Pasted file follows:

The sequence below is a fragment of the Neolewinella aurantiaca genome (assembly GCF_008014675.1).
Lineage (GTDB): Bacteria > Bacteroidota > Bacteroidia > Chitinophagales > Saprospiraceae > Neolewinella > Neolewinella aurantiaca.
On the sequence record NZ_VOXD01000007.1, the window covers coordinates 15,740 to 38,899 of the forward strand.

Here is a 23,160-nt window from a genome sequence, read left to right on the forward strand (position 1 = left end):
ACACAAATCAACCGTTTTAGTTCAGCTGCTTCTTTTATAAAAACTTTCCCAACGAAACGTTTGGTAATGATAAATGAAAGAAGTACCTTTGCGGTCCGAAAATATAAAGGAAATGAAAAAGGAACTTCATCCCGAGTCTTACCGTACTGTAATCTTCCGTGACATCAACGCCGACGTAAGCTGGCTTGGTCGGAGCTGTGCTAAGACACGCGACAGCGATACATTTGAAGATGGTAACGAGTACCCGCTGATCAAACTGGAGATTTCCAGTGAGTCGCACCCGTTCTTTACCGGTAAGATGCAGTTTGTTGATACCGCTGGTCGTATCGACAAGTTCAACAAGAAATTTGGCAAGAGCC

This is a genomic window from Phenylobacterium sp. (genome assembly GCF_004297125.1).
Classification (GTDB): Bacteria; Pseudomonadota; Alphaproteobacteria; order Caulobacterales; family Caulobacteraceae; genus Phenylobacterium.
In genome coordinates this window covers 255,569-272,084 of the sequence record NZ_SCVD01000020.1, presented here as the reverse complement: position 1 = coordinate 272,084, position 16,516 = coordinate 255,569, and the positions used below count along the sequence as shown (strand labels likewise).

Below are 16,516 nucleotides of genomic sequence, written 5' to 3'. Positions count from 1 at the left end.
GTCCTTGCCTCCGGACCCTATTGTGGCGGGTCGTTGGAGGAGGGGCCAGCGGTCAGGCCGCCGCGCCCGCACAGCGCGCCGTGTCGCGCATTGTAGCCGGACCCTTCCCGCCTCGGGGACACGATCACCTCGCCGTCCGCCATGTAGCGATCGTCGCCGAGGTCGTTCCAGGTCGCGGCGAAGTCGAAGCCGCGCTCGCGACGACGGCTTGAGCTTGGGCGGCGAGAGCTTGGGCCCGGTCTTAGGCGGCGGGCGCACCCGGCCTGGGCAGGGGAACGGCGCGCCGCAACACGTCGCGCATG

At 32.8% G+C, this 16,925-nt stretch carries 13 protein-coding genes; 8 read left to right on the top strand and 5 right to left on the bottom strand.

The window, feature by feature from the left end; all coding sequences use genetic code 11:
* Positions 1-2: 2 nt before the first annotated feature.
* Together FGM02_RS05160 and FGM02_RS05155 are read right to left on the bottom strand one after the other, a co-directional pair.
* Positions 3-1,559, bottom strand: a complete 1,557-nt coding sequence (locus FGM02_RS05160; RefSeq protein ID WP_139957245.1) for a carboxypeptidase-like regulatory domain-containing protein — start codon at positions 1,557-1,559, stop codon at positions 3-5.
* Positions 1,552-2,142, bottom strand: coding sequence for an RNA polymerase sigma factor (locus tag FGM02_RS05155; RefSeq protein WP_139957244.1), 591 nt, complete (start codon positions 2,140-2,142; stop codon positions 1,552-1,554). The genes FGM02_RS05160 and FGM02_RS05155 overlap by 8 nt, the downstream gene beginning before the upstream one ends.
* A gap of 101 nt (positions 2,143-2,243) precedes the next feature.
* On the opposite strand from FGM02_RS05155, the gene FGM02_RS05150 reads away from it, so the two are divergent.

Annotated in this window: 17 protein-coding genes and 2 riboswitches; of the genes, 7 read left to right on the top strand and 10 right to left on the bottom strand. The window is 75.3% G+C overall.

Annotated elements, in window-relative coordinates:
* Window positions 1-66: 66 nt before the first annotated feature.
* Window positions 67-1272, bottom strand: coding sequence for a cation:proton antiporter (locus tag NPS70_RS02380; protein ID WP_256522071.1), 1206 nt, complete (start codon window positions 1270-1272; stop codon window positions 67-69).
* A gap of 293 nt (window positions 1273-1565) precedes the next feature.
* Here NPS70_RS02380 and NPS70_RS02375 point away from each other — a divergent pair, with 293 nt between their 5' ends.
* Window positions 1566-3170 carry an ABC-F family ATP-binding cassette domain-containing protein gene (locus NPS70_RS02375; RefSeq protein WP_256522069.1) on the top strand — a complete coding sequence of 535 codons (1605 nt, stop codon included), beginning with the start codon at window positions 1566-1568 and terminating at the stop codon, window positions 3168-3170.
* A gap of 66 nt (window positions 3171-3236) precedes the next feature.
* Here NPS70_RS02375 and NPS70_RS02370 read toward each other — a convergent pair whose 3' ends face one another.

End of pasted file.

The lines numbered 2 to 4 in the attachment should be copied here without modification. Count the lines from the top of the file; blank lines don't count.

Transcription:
Lineage (GTDB): Bacteria > Bacteroidota > Bacteroidia > Chitinophagales > Saprospiraceae > Neolewinella > Neolewinella aurantiaca.
On the sequence record NZ_VOXD01000007.1, the window covers coordinates 15,740 to 38,899 of the forward strand.

Here is a 23,160-nt window from a genome sequence, read left to right on the forward strand (position 1 = left end):